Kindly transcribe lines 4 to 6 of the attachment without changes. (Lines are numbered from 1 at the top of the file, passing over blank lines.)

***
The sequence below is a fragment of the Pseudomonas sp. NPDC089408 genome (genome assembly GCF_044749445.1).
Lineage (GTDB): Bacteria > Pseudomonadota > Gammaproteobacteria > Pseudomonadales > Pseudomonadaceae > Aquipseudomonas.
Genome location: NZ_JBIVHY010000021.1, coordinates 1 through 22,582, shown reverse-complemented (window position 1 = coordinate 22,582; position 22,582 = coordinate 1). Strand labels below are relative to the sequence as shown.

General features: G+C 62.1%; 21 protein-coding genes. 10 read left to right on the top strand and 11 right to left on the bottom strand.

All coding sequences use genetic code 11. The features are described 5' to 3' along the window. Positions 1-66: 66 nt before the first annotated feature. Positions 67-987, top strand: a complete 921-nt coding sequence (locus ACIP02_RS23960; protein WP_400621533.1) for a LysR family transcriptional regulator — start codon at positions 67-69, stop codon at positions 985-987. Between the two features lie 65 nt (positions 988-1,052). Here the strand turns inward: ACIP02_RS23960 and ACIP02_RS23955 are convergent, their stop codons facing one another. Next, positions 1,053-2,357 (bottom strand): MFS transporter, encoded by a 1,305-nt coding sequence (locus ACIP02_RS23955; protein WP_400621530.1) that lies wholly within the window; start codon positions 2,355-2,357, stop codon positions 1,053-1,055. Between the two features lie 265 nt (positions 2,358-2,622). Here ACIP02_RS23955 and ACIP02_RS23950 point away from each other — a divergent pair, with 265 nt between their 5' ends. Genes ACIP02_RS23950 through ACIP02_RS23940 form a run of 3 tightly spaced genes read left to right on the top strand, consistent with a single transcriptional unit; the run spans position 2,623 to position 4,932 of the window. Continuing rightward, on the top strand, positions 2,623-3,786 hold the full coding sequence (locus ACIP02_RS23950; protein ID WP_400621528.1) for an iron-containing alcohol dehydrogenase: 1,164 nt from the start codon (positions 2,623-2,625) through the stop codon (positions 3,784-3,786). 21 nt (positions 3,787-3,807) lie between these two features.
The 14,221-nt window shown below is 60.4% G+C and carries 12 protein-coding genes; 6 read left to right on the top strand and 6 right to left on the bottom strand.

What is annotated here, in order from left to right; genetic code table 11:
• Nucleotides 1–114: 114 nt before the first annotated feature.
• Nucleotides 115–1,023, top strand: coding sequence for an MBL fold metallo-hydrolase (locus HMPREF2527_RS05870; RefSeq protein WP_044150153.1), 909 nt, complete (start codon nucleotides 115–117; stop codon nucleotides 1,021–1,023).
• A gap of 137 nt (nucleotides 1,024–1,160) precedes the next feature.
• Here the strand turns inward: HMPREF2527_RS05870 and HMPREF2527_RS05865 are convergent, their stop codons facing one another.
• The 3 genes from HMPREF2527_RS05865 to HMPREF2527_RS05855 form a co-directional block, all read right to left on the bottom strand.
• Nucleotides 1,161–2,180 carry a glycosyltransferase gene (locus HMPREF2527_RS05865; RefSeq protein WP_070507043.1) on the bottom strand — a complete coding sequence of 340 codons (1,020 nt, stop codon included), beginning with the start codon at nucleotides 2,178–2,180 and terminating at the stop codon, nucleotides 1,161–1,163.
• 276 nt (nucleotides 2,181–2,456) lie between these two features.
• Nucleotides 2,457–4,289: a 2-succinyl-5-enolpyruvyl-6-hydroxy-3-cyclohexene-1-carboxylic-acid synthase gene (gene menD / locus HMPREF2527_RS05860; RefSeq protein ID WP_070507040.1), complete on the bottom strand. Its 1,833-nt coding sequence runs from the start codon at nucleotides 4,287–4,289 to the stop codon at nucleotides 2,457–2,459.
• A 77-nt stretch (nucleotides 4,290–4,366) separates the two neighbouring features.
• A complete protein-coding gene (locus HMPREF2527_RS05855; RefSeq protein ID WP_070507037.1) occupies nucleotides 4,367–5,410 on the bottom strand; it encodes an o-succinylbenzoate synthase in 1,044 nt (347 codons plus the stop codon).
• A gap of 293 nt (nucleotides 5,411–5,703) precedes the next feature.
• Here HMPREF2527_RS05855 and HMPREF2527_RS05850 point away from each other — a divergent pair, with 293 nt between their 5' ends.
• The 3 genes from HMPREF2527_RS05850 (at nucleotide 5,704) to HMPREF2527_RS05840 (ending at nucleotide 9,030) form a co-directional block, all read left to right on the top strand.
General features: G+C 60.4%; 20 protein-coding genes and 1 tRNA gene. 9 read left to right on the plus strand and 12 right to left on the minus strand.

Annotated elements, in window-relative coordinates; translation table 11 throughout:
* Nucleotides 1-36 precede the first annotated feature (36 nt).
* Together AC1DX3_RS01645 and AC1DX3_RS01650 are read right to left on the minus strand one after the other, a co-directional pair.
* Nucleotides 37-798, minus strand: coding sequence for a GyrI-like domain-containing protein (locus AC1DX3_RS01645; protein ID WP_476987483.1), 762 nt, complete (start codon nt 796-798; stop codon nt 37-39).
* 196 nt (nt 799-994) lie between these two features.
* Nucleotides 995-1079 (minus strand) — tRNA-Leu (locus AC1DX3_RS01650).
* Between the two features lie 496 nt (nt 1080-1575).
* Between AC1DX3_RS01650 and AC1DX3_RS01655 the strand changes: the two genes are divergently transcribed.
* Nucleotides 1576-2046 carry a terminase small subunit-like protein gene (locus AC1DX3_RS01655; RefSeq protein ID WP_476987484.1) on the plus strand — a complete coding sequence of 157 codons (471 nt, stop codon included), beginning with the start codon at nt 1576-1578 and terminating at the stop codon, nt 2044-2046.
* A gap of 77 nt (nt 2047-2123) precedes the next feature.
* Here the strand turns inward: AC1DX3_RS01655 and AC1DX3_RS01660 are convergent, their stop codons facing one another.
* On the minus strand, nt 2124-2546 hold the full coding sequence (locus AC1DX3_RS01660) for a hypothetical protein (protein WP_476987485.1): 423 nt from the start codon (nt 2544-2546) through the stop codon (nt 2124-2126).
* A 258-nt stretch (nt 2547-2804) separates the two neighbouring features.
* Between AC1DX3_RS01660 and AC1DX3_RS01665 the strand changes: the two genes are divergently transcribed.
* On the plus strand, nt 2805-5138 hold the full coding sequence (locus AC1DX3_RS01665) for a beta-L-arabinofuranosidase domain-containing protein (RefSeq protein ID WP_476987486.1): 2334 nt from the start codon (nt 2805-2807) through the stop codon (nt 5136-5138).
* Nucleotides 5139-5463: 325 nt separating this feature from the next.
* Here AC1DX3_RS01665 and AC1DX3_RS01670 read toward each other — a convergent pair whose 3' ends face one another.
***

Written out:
General features: G+C 62.1%; 21 protein-coding genes. 10 read left to right on the top strand and 11 right to left on the bottom strand.

All coding sequences use genetic code 11. The features are described 5' to 3' along the window. Positions 1-66: 66 nt before the first annotated feature. Positions 67-987, top strand: a complete 921-nt coding sequence (locus ACIP02_RS23960; protein WP_400621533.1) for a LysR family transcriptional regulator — start codon at positions 67-69, stop codon at positions 985-987. Between the two features lie 65 nt (positions 988-1,052). Here the strand turns inward: ACIP02_RS23960 and ACIP02_RS23955 are convergent, their stop codons facing one another. Next, positions 1,053-2,357 (bottom strand): MFS transporter, encoded by a 1,305-nt coding sequence (locus ACIP02_RS23955; protein WP_400621530.1) that lies wholly within the window; start codon positions 2,355-2,357, stop codon positions 1,053-1,055. Between the two features lie 265 nt (positions 2,358-2,622). Here ACIP02_RS23955 and ACIP02_RS23950 point away from each other — a divergent pair, with 265 nt between their 5' ends. Genes ACIP02_RS23950 through ACIP02_RS23940 form a run of 3 tightly spaced genes read left to right on the top strand, consistent with a single transcriptional unit; the run spans position 2,623 to position 4,932 of the window. Continuing rightward, on the top strand, positions 2,623-3,786 hold the full coding sequence (locus ACIP02_RS23950; protein ID WP_400621528.1) for an iron-containing alcohol dehydrogenase: 1,164 nt from the start codon (positions 2,623-2,625) through the stop codon (positions 3,784-3,786). 21 nt (positions 3,787-3,807) lie between these two features.
The 14,221-nt window shown below is 60.4% G+C and carries 12 protein-coding genes; 6 read left to right on the top strand and 6 right to left on the bottom strand.